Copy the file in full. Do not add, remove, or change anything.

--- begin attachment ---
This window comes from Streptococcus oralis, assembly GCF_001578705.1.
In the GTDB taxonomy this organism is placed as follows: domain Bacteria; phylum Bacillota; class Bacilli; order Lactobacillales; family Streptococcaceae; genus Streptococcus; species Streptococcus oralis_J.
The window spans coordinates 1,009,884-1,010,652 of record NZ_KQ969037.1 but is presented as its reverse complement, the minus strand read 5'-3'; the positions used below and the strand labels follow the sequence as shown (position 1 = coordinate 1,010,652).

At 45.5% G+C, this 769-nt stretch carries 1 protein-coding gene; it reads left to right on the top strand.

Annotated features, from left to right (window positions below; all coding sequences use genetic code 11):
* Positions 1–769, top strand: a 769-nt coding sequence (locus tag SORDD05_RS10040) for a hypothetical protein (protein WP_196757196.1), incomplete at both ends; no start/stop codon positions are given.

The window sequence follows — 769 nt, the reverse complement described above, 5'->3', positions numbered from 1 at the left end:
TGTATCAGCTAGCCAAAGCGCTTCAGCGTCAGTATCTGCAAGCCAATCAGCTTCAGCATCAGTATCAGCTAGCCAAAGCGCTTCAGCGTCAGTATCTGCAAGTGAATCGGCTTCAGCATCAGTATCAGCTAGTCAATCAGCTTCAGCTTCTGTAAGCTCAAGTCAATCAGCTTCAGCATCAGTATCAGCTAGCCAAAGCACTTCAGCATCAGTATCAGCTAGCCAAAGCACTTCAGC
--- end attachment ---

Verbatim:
This window comes from Streptococcus oralis, assembly GCF_001578705.1.
In the GTDB taxonomy this organism is placed as follows: domain Bacteria; phylum Bacillota; class Bacilli; order Lactobacillales; family Streptococcaceae; genus Streptococcus; species Streptococcus oralis_J.
The window spans coordinates 1,009,884-1,010,652 of record NZ_KQ969037.1 but is presented as its reverse complement, the minus strand read 5'-3'; the positions used below and the strand labels follow the sequence as shown (position 1 = coordinate 1,010,652).

At 45.5% G+C, this 769-nt stretch carries 1 protein-coding gene; it reads left to right on the top strand.

Annotated features, from left to right (window positions below; all coding sequences use genetic code 11):
* Positions 1–769, top strand: a 769-nt coding sequence (locus tag SORDD05_RS10040) for a hypothetical protein (protein WP_196757196.1), incomplete at both ends; no start/stop codon positions are given.

The window sequence follows — 769 nt, the reverse complement described above, 5'->3', positions numbered from 1 at the left end:
TGTATCAGCTAGCCAAAGCGCTTCAGCGTCAGTATCTGCAAGCCAATCAGCTTCAGCATCAGTATCAGCTAGCCAAAGCGCTTCAGCGTCAGTATCTGCAAGTGAATCGGCTTCAGCATCAGTATCAGCTAGTCAATCAGCTTCAGCTTCTGTAAGCTCAAGTCAATCAGCTTCAGCATCAGTATCAGCTAGCCAAAGCACTTCAGCATCAGTATCAGCTAGCCAAAGCACTTCAGC